The American educational system exists to guide youth in the beginning of their lives and to teach them what they need to know to properly function in society. In order to live long and productive lives, we need to eat a healthy and nutritious diet. Can it not then be assumed that schools should be educating youth on proper eating habits? However, when you enter a school cafeteria, you will find this is often not the case. Pizza, pudding, and sugar-loaded fruit juices seem to be the primary sources of food. We need to change the way the lunch program works, but instead of trying for healthier, fresher choices, some people are aiming to bring fast food chains into the school cafeteria.
Every day, one in three U.S. children eats at a fast food restaurant (Holguin). Fast food is not a healthy meal choice; it is overabundant in fat and sodium and low in nutritional value. Introducing fast food chains into public schools would only give the students the impression that this type of diet is acceptable. Currently, 23.4 billion children aged two to nineteen are overweight and obese.(“Overweight and Obesity Statistics” AHA). As stated in a report by the U.S. Surgeon General, “Obese youth are more likely than youth of normal weight to become overweight or obese adults, and therefore more at risk for associated adult health problems, including heart disease, type 2 diabetes, stroke, several types of cancer, and osteoarthritis.”
Being overweight can adversely affect many areas of a child’s life, from their ability to do physically demanding activities to their ability to concentrate in the classroom. Students who are overweight were found to be more irritable, have lower energy levels, and have weaker immune systems than children of healthy weight. (CDC, MMWR ) Placing fast food chains in the lunch room will affect every aspect of the school, especially the classroom. According to a review of research by the Hunt Institute, it is a reasonable assumption that childhood obesity indirectly affects academic outcomes and directly affects self esteem. (2) With students that cannot concentrate and feel bad about themselves, a teacher’s job becomes increasingly difficult.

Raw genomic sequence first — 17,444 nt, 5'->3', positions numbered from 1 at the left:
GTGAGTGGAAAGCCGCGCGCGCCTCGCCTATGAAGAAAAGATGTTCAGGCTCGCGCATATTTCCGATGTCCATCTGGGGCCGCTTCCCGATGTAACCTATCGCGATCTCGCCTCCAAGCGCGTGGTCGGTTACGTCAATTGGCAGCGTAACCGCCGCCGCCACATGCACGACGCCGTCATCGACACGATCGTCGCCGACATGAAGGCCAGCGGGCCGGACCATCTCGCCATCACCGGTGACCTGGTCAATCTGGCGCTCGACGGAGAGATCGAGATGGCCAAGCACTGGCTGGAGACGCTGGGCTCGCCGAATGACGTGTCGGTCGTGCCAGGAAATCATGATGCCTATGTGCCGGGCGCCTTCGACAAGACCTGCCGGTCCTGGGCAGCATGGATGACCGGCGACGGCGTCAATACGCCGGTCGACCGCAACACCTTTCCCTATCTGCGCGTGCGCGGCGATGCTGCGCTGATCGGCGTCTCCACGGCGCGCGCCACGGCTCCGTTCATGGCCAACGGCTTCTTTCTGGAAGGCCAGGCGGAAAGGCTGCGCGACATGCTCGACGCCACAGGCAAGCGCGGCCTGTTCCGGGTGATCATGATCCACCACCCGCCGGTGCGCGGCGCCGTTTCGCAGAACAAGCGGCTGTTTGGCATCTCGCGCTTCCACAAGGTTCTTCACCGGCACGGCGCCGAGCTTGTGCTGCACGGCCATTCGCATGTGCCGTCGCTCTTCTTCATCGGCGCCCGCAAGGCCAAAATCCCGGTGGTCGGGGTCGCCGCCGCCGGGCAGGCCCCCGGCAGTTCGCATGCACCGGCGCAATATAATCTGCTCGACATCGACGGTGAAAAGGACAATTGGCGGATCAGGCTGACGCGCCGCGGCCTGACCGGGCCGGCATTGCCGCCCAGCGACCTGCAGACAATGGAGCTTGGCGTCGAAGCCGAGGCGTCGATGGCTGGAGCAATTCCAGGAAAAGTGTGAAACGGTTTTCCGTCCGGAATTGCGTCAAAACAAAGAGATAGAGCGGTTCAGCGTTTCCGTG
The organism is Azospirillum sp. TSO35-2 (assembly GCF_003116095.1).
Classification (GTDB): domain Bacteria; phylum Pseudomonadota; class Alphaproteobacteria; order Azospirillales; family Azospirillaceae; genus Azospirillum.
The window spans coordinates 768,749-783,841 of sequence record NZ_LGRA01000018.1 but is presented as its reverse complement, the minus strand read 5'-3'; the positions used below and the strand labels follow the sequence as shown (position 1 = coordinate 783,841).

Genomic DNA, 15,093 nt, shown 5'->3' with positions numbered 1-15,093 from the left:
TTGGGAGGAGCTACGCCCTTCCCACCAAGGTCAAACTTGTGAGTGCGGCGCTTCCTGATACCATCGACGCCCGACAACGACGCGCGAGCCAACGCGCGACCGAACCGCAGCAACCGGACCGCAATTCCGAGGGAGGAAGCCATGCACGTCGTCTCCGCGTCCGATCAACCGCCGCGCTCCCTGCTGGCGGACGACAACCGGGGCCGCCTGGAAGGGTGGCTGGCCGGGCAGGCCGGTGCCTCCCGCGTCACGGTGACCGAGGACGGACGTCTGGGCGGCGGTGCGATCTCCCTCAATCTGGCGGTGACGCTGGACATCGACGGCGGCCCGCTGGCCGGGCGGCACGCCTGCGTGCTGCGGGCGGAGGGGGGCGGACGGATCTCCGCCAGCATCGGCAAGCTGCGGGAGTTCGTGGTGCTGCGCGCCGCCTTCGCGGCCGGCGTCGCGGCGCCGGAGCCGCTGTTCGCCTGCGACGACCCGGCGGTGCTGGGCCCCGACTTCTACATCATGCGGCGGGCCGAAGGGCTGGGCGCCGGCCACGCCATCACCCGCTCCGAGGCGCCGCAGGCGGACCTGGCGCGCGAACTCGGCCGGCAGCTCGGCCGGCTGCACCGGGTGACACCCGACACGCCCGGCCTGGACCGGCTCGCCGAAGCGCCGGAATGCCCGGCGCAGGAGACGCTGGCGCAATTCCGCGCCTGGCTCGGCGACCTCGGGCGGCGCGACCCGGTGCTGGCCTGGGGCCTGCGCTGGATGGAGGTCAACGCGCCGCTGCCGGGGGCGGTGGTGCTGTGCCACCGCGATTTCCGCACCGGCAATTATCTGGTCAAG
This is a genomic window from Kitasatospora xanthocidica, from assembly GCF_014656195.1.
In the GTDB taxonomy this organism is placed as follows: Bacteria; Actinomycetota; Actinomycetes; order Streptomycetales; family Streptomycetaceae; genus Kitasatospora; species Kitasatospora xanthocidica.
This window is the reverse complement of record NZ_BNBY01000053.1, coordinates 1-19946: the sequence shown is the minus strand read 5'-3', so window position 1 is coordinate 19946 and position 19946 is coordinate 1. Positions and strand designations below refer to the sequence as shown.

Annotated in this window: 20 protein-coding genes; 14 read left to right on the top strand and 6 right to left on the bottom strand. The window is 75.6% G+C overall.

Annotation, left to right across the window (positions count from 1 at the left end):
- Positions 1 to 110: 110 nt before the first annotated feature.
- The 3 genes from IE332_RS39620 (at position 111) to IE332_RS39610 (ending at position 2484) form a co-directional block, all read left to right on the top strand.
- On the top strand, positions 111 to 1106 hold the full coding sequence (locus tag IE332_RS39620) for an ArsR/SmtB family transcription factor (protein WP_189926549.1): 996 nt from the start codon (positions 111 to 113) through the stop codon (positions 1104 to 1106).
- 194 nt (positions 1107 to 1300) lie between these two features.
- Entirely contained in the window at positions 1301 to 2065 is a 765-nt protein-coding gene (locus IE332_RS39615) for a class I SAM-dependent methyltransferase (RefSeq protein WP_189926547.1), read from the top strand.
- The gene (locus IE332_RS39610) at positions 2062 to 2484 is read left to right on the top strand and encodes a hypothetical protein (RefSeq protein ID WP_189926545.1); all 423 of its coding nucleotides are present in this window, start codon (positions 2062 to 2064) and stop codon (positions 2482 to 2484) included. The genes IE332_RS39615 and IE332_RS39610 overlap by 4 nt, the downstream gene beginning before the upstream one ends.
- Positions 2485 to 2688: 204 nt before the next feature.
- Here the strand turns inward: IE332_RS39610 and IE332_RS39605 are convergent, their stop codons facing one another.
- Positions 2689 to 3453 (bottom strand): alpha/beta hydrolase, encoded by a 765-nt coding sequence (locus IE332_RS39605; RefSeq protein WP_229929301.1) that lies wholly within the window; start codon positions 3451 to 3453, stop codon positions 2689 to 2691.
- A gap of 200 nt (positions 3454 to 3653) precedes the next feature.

In her essay “What’s for Lunch? Fast Food in the Public Schools”, Cheryl Sateri argues that although fast food is not the healthiest of choices, it is better than what is currently being served in school cafeterias. Perhaps this is true, however if we are instigating changes in the way the school lunch system is run we should try for something more than slightly better. Growing students need a nutritious, healthy diet that will provide them with the nutrients and vitamins necessary to live healthy lives. This goal cannot be reached through the food served in fast food chains. Students need vegetables and fruit, not burgers and fries. In this situation, taking the easy road could mean imminent health problems for America’s next generation of leaders.
Sateri argues that improving food in the cafeteria would be too expensive. However, this does not have to be the case. Jamie Oliver, of Jamie’s Food Revolution and host of several popular cooking shows, is working toward improving school food and introducing healthy choices into the cafeteria. He has developed several recipes lunch workers can prepare from scratch with fresh ingredients and still meet nutritional standards at a school budget. Foods with long storage life can be bought in bulk at low prices and co-ops with farmers can be created. Healthy does not have to mean expensive.
Preventing obesity is a serious subject that needs to be handled with the utmost care, particularly in the school cafeteria, where young students are easily influenced. The possible consequences of allowing fast food chains to become permanent fixtures in the school cafeteria are too high to risk. Our nation’s youth are already struggling with weight issues; this movement will only add fuel to the fire that is obesity. There are other options, perhaps they are not as easy to put into action, but they are there and we need to initiate them. I hope that Jamie’s Food Revolution and other similar groups can encourage schools to consider rising to a new standard of school lunch, providing a healthy and nutritious diet that will help young students thrive.
“Guidelines for school health programs to promote lifelong healthy eating.” Centers for Disease Control and Prevention. MMWR 1996;45(No. RR-9): .
“Overweight and Obesity Statistics”. American Heart Association http://americanheart.org/downloadable/heart/1236358025411OVRWGHT.pdf
Holguin, Jaime. “Fast Food Linked to Child Obesity.” Chicago: Jan. 5, 2003
U.S. Surgeon General. “Overweight and Obesity: Health Consequences.” Rockville: MD; 2001.http://www.surgeongeneral.gov/topics/obesity/calltoaction/fact_consequence s.htm
Oliver, Jamie. “Jamie’s Food Revolution.”
“What Causes Overweight and Obesity.” National Heart, Lung, and Blood Institute” http://www.nhlbi.nih.gov/health/dci/Diseases/obe/obe_causes.html
“Childhood Obesity and Academic Outcomes.” The Hunt Institute. Durham, NC: December 2008.